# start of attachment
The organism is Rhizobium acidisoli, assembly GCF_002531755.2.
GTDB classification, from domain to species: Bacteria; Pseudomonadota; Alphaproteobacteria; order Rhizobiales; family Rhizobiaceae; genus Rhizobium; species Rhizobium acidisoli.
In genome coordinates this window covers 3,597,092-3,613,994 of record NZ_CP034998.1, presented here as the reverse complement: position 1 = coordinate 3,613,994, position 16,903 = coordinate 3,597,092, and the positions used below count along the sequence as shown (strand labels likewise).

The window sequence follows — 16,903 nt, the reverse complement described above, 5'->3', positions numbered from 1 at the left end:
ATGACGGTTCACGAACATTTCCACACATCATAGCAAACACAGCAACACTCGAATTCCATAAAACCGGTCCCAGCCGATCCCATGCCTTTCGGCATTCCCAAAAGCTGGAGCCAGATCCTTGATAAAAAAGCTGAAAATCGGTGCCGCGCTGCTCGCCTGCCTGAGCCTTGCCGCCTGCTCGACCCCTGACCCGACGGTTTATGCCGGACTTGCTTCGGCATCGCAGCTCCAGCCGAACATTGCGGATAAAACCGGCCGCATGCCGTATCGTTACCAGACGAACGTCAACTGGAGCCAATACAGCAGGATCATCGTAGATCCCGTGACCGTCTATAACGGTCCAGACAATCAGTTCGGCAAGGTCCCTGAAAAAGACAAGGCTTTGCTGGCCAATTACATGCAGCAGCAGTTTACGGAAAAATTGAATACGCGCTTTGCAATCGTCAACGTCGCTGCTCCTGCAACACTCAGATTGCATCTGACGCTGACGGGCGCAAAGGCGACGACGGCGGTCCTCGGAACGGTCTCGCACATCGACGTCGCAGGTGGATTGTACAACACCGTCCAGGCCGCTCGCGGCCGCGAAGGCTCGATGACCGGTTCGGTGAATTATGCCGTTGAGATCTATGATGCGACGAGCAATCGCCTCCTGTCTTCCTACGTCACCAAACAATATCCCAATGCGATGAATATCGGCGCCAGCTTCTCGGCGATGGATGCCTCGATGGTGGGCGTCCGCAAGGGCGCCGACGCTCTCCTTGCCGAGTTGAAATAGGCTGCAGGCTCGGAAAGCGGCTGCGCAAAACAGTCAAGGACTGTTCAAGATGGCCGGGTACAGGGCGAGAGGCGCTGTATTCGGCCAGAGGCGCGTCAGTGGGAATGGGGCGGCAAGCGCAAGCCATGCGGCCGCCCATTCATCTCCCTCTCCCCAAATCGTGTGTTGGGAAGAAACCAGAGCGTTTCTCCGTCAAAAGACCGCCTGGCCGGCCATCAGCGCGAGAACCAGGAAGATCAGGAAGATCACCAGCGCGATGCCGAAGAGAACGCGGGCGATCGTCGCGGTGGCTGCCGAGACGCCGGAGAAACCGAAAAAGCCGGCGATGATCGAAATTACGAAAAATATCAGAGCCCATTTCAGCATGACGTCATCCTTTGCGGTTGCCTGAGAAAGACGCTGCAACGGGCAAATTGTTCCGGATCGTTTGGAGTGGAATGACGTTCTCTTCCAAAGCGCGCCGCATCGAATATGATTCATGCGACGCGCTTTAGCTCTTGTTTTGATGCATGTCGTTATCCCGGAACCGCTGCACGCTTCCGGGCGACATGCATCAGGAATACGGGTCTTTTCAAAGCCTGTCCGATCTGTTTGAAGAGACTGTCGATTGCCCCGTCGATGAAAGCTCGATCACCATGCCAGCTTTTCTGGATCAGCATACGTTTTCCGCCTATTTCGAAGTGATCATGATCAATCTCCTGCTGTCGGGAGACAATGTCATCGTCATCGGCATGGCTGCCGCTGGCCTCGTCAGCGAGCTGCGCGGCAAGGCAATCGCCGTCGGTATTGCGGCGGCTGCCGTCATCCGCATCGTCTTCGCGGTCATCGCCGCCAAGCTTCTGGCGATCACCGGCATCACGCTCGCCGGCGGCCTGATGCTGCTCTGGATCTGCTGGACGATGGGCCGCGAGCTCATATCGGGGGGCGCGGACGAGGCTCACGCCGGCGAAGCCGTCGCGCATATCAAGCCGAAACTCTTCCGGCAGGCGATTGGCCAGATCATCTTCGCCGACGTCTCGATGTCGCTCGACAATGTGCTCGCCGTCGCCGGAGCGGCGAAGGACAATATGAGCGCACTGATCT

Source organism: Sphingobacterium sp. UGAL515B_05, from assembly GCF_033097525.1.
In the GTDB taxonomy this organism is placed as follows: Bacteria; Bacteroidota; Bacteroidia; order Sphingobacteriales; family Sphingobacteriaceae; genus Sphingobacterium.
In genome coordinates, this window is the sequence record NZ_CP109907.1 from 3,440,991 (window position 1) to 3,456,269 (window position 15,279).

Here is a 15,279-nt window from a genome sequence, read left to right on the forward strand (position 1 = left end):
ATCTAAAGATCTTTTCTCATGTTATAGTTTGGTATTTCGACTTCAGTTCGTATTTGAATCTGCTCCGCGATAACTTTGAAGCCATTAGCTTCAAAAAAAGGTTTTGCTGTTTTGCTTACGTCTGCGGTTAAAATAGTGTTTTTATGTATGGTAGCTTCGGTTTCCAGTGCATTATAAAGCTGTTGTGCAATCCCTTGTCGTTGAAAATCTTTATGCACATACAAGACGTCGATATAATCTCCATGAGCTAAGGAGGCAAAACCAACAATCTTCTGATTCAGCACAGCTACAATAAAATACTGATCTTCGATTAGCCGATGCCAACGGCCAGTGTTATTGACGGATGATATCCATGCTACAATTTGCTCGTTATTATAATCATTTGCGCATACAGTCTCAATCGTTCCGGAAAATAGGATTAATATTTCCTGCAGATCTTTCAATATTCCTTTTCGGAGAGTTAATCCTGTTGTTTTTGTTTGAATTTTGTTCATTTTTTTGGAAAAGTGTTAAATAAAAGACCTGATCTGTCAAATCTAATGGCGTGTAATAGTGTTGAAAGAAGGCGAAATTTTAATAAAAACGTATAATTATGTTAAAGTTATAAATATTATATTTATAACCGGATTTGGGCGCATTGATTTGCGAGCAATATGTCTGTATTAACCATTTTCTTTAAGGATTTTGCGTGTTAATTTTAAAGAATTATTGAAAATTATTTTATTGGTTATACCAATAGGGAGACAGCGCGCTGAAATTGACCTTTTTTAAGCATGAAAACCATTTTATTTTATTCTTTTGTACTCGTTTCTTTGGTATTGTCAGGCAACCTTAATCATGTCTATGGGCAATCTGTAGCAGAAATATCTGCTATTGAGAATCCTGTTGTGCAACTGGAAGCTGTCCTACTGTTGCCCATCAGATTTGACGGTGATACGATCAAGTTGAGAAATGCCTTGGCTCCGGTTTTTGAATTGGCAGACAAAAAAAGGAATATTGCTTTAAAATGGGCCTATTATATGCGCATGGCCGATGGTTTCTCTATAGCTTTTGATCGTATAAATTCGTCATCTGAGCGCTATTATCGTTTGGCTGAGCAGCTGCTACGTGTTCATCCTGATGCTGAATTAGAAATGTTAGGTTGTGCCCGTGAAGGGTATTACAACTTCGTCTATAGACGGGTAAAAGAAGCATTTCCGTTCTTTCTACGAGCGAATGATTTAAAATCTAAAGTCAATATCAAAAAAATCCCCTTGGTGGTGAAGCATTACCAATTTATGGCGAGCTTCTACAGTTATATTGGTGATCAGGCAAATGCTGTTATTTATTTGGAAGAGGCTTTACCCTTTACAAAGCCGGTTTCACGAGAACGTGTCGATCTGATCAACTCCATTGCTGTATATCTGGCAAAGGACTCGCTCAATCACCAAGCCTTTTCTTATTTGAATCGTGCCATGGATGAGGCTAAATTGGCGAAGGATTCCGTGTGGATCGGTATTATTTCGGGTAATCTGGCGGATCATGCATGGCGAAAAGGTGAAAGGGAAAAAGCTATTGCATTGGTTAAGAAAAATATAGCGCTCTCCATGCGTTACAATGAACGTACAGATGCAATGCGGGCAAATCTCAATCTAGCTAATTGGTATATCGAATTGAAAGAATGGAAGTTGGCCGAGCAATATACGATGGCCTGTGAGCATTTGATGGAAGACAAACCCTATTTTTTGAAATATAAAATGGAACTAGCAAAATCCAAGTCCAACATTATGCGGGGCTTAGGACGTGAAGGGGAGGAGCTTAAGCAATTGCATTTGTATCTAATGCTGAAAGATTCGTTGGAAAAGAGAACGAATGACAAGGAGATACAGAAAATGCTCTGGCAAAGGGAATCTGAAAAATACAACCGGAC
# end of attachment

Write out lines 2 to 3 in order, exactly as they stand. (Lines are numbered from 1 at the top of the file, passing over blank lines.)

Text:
GTDB classification, from domain to species: Bacteria; Pseudomonadota; Alphaproteobacteria; order Rhizobiales; family Rhizobiaceae; genus Rhizobium; species Rhizobium acidisoli.
In genome coordinates this window covers 3,597,092-3,613,994 of record NZ_CP034998.1, presented here as the reverse complement: position 1 = coordinate 3,613,994, position 16,903 = coordinate 3,597,092, and the positions used below count along the sequence as shown (strand labels likewise).